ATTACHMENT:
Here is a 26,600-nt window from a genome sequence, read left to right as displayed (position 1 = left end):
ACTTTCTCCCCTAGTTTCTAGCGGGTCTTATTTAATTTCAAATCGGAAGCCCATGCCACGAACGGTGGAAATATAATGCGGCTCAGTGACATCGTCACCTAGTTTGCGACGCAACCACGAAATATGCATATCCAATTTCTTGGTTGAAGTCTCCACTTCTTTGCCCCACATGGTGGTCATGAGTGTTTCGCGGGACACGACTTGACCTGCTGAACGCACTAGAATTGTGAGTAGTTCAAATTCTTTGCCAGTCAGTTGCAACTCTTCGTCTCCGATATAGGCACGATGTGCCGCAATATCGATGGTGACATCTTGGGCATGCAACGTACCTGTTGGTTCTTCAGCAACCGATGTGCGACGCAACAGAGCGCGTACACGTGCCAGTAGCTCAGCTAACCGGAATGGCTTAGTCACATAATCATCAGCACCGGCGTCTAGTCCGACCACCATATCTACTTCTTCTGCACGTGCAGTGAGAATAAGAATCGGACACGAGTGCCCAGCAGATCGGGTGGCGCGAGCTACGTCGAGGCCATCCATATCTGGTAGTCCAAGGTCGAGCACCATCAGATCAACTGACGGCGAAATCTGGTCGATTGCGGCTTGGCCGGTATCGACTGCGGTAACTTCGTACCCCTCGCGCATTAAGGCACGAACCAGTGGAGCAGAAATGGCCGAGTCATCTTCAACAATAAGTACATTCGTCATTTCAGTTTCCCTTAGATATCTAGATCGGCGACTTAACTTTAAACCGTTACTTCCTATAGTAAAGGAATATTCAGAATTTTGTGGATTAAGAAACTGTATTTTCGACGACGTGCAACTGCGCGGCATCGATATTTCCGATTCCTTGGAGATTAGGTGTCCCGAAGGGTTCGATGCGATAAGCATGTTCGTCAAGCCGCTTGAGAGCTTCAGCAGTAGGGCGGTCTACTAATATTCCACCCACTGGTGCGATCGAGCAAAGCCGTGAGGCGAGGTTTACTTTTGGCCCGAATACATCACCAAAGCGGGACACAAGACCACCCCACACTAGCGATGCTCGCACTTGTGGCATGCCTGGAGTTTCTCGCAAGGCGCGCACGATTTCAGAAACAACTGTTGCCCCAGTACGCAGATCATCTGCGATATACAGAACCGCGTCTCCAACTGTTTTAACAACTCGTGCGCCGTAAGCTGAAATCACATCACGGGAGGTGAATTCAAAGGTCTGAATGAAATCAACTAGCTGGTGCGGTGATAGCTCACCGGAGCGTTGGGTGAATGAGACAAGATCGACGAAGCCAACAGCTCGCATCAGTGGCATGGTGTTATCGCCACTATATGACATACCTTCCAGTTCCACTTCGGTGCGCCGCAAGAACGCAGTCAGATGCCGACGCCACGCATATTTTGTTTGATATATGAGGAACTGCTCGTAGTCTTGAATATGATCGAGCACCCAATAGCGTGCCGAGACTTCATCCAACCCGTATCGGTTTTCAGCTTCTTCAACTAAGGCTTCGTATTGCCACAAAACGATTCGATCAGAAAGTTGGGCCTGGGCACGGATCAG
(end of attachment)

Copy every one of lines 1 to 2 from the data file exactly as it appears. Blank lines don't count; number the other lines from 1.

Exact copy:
Here is a 26,600-nt window from a genome sequence, read left to right as displayed (position 1 = left end):
ACTTTCTCCCCTAGTTTCTAGCGGGTCTTATTTAATTTCAAATCGGAAGCCCATGCCACGAACGGTGGAAATATAATGCGGCTCAGTGACATCGTCACCTAGTTTGCGACGCAACCACGAAATATGCATATCCAATTTCTTGGTTGAAGTCTCCACTTCTTTGCCCCACATGGTGGTCATGAGTGTTTCGCGGGACACGACTTGACCTGCTGAACGCACTAGAATTGTGAGTAGTTCAAATTCTTTGCCAGTCAGTTGCAACTCTTCGTCTCCGATATAGGCACGATGTGCCGCAATATCGATGGTGACATCTTGGGCATGCAACGTACCTGTTGGTTCTTCAGCAACCGATGTGCGACGCAACAGAGCGCGTACACGTGCCAGTAGCTCAGCTAACCGGAATGGCTTAGTCACATAATCATCAGCACCGGCGTCTAGTCCGACCACCATATCTACTTCTTCTGCACGTGCAGTGAGAATAAGAATCGGACACGAGTGCCCAGCAGATCGGGTGGCGCGAGCTACGTCGAGGCCATCCATATCTGGTAGTCCAAGGTCGAGCACCATCAGATCAACTGACGGCGAAATCTGGTCGATTGCGGCTTGGCCGGTATCGACTGCGGTAACTTCGTACCCCTCGCGCATTAAGGCACGAACCAGTGGAGCAGAAATGGCCGAGTCATCTTCAACAATAAGTACATTCGTCATTTCAGTTTCCCTTAGATATCTAGATCGGCGACTTAACTTTAAACCGTTACTTCCTATAGTAAAGGAATATTCAGAATTTTGTGGATTAAGAAACTGTATTTTCGACGACGTGCAACTGCGCGGCATCGATATTTCCGATTCCTTGGAGATTAGGTGTCCCGAAGGGTTCGATGCGATAAGCATGTTCGTCAAGCCGCTTGAGAGCTTCAGCAGTAGGGCGGTCTACTAATATTCCACCCACTGGTGCGATCGAGCAAAGCCGTGAGGCGAGGTTTACTTTTGGCCCGAATACATCACCAAAGCGGGACACAAGACCACCCCACACTAGCGATGCTCGCACTTGTGGCATGCCTGGAGTTTCTCGCAAGGCGCGCACGATTTCAGAAACAACTGTTGCCCCAGTACGCAGATCATCTGCGATATACAGAACCGCGTCTCCAACTGTTTTAACAACTCGTGCGCCGTAAGCTGAAATCACATCACGGGAGGTGAATTCAAAGGTCTGAATGAAATCAACTAGCTGGTGCGGTGATAGCTCACCGGAGCGTTGGGTGAATGAGACAAGATCGACGAAGCCAACAGCTCGCATCAGTGGCATGGTGTTATCGCCACTATATGACATACCTTCCAGTTCCACTTCGGTGCGCCGCAAGAACGCAGTCAGATGCCGACGCCACGCATATTTTGTTTGATATATGAGGAACTGCTCGTAGTCTTGAATATGATCGAGCACCCAATAGCGTGCCGAGACTTCATCCAACCCGTATCGGTTTTCAGCTTCTTCAACTAAGGCTTCGTATTGCCACAAAACGATTCGATCAGAAAGTTGGGCCTGGGCACGGATCAG